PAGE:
Defining, a concrete and factual-based analysis, appears to conflict with the word creative in most cases, yet for engineering and communications, it is the underlying imperative. What does this mean to the engineer, the client, the contractor or simply the person trying to communicate?
Remember the first year of engineering classes? Even if you never took those classes, keep reading, because this applies in a great many instances. The first thing our educators pounded into our brains, the step that must never be overlooked, as it defined the future, was the creation of a box that surrounded the problem and also defined the inputs and outputs. If we failed this first step, we generally missed everything else, including a passing grade on our assignments.
Lets take that lesson and bring it into the settings of engineering, projects and communications. How we define our box and identify our inputs and outputs defines our deliverables and hence our success in all realms. In this case, communications are also included; how many times have office-to-office, internal office instructions or perhaps client-to-contractor scopes of work or requests completely failed when the box has not been adequately defined and the required outcome clearly pinpointed?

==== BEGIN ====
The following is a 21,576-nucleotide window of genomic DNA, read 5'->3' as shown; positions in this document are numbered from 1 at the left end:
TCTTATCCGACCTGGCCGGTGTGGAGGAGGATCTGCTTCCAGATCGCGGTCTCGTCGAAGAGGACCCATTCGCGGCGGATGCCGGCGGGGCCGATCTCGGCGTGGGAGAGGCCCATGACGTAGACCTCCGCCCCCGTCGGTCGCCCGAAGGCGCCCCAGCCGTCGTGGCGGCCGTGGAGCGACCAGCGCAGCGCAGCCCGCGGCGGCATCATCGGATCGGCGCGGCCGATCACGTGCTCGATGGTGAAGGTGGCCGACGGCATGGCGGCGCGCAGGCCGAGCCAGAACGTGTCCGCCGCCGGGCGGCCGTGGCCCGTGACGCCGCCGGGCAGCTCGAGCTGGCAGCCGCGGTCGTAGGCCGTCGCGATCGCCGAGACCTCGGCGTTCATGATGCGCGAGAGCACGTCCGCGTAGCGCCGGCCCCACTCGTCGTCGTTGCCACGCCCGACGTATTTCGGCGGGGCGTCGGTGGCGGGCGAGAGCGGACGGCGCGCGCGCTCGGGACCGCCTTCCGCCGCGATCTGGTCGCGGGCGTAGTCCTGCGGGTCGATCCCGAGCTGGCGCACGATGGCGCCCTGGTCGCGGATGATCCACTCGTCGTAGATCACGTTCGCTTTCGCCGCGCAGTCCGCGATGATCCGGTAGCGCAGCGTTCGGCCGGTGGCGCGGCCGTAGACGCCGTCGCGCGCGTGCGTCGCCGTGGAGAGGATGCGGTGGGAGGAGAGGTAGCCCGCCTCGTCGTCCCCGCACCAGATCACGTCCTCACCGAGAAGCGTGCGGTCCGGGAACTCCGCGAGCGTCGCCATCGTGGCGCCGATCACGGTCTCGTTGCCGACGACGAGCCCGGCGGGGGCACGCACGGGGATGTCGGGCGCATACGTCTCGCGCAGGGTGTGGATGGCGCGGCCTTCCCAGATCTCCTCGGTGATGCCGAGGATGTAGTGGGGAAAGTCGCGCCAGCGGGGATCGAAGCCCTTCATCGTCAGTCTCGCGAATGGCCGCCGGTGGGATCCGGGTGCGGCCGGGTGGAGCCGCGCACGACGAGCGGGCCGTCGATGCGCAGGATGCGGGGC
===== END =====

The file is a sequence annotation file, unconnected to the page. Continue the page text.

Engineering design, defining the box, has a simple corner stone, a step-by-step process, which can be used in numerous facets on any job or in any occupation. This is not the entire engineering design process; it is the guide by which all things are measured, solved and communicated. To define our box we must first produce the following: a need statement, need analysis and need summary. Following this, we identify and list all of the performance and functional requirements. If we follow these steps, we can communicate, design and create solutions to our work challenges on any scale.
In many instances our pre-conceived notions, historical knowledge, ego, inability to listen and so on cloud our communications and our ability to arrive at the best solutions possible. Clearly define your box so you can think outside of it, communicate your needs and requirements to others, and have a solid platform on which you can create the best possible solutions.